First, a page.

North Alabama

Northern Alabama: Discovering Natives with our Neighbors

Though I’ve travelled throughout the United States, it never seems to be enough.  The United States is so huge, and every state and region has its own unique features; sugar white beaches, rocky cliffs, huge peaked mountains, rolling hills, prairies and alpine meadows.   Every state is diverse, and each season brings different wildflowers and foliage. Spring is nothing like fall, winter or summer. Newly emerging leaves in spring are translucent, ephemeral, pale green.  Fall evolves to the crisp oranges, reds and yellows. I want to see it all……over and over.


Last October, my husband and I set off “to see what we could see”.  We had never spent much time in north Alabama, but it was a day’s drive away and far enough north to support different plant communities than Florida.  In anticipation, we poured through magazines, websites and joined the Alabama Wildflower Society (AWS), the Alabama equivalent of our Florida Native Plant Society.  


Then we found Linda.  Actually, I think, Linda found us; two lost souls wandering through the Alabama Wildflower Society website.  You see, Linda has been involved in the AWS for quite some time and she was thrilled to hear that some of the Florida members are interested in her state. We became fast friends, just over the phone.  But that’s the south, where everyone is “Darlin” and no one is a stranger even if you just met, especially if you are another native plant lover.  The world does not know more welcoming people than native plant people!


When we arrived in Birmingham, Linda was waiting for us, along with about 20 other local native plant enthusiasts.  You see, she had already contacted the native plant members in her area and they were ready and eager to showcase their state.   


Marty Shulman, the retired Land Manager of Ruffner Mountain Nature Preserve, explained how Birmingham became one of the top steel producing regions in the country, first utilizing Longleaf Pines for the process, then moving on to coal, just as the pines were nearly depleted. Iron ore, coal and limestone are the three ingredients needed to make steel and central Alabama has all three.  Thus, explains the 56-foot-tall cast iron statue of Vulcan, the Roman God of fire and forge, in the center of Birmingham.


Charles Yeager, Manager of Turkey Creek Preserve, in the heart of the Birmingham, explained how this inter-city preserve had been abandoned by all and utilized by gangs who drove their cars into the river to wash them.  When the land was at its bleakest point, the city proposed building a prison on the site. But to the local residents, this was the last straw. They rose up, banded together and demanded the city preserve it.  Today, it is a beautiful urban renewal project, much loved and used by the local residents.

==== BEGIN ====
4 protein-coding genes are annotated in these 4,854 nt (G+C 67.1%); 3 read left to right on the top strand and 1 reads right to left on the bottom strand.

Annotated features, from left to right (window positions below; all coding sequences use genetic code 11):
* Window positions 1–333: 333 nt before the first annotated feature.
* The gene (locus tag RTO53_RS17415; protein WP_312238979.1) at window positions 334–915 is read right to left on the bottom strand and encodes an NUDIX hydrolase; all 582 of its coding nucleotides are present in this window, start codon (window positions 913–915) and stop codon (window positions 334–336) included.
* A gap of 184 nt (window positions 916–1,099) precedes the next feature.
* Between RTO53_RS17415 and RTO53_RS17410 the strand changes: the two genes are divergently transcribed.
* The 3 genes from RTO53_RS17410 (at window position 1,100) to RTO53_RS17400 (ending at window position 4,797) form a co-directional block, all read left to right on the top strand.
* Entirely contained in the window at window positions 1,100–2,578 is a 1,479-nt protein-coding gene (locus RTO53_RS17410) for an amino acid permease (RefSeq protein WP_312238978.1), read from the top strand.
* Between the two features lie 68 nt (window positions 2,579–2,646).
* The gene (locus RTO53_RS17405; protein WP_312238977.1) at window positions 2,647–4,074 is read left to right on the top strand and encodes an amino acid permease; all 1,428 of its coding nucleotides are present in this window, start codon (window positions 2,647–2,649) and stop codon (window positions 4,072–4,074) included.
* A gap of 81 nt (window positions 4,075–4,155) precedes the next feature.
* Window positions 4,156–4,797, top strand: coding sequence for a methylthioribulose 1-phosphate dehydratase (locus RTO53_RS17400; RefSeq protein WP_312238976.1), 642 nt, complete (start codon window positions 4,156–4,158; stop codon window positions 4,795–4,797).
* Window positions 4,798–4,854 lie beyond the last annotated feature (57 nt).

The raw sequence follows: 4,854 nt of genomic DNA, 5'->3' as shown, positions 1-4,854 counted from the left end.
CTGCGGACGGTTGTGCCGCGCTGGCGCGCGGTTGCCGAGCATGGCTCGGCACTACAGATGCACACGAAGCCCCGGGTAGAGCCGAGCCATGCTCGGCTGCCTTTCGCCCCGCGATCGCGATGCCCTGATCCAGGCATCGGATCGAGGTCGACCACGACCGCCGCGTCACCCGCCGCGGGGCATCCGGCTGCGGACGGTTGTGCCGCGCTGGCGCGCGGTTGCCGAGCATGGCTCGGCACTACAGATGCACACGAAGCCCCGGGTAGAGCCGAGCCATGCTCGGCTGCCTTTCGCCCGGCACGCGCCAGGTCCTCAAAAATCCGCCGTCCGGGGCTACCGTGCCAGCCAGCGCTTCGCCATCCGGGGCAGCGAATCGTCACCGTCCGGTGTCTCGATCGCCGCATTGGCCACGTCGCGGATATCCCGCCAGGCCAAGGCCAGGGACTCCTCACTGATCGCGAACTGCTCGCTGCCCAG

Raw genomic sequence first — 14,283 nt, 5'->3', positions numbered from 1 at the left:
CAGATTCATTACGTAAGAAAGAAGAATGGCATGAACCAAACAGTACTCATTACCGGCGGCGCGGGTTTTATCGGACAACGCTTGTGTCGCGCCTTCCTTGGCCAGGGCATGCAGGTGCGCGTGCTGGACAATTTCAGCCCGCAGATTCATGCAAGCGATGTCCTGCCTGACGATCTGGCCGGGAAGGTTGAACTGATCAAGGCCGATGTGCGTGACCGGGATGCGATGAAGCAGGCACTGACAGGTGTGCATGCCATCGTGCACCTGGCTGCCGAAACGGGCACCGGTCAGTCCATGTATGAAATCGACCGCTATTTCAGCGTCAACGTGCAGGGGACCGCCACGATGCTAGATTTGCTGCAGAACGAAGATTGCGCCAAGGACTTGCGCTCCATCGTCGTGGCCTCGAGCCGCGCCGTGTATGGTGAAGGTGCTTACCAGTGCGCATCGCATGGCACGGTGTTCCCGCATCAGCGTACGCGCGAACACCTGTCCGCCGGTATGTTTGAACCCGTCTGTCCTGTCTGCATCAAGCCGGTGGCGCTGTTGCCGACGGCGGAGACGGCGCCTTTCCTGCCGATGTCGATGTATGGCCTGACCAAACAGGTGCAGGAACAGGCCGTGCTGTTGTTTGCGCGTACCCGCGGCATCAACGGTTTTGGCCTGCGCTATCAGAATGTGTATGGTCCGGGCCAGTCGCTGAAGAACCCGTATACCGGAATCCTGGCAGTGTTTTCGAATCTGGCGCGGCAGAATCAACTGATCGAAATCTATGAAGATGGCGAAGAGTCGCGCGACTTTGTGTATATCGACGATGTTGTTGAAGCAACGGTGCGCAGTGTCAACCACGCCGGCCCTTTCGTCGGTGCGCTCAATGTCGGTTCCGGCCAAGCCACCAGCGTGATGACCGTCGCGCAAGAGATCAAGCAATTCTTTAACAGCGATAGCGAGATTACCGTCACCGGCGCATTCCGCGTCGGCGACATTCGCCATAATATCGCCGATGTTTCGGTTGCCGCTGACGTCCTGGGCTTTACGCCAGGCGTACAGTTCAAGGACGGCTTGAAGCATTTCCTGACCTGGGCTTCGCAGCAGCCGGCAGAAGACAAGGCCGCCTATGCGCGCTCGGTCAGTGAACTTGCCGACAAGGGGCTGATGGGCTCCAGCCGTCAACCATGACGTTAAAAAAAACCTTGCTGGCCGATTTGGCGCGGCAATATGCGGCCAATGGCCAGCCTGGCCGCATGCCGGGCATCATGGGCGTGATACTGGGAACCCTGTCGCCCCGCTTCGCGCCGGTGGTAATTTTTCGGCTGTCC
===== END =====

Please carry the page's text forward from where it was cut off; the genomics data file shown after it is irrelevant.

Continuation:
While visiting the Birmingham Botanical Gardens we met John Manion, Curator of the Kaul Wildflower Garden, a 17-acre garden within the main Garden.  John is the charming personality who created the native plant studies program at the Gardens.   He also manages one of the world’s rarest plants, the Tutwiler’s spleenwort, Asplenium tutwilerae, a fern so rare that less than 5 acres of land hold the only known population in the world.


As we ventured north from Birmingham, the terrain became more rugged, sporting steep canyons with gorges sliced by rivers and streams.  


Linda set up a meeting with more locals, like Jim and Fay Lacefield, two school teachers who saved their own salaries and bit-by-bit bought up 700 acres of canyon land with coursing streams, then, gave it away!  In perpetuity, Cane Creek Canyon Preserve will remain a wilderness area protected by The Nature Conservancy, thanks to two people who had the love and foresight to preserve it.


On to Huntsville where the US Space and Rocket Center is located, the sister facility to Cape Canaveral, and Wheeler Wildlife Refuge, a 37,000 acre preserve for migrating birds, established by FD Roosevelt.  Just to the east is Scottsboro and underground is one of the most beautiful caverns in the United States. Cathedral Caverns State Park has some of the largest chambers in a cave system that I’ve ever seen.  One stalagmite is the size of a school bus and bears witness to the earthquakes the region has recently endured.


As we fanned over to the northeast corner of the state we crossed a national preserve, part of the US National Park System. Cousin to our western parks, and equally impressive, the Little River Canyon National Preserve sports a river flowing atop a mountain. The steep canyon walls, appropriately named "Little River", are the most extensive canyon and gorge system in the eastern United States, and habitat for the carnivorous green pitcher plant and Kral’s water plantains.

Devon Higginbotham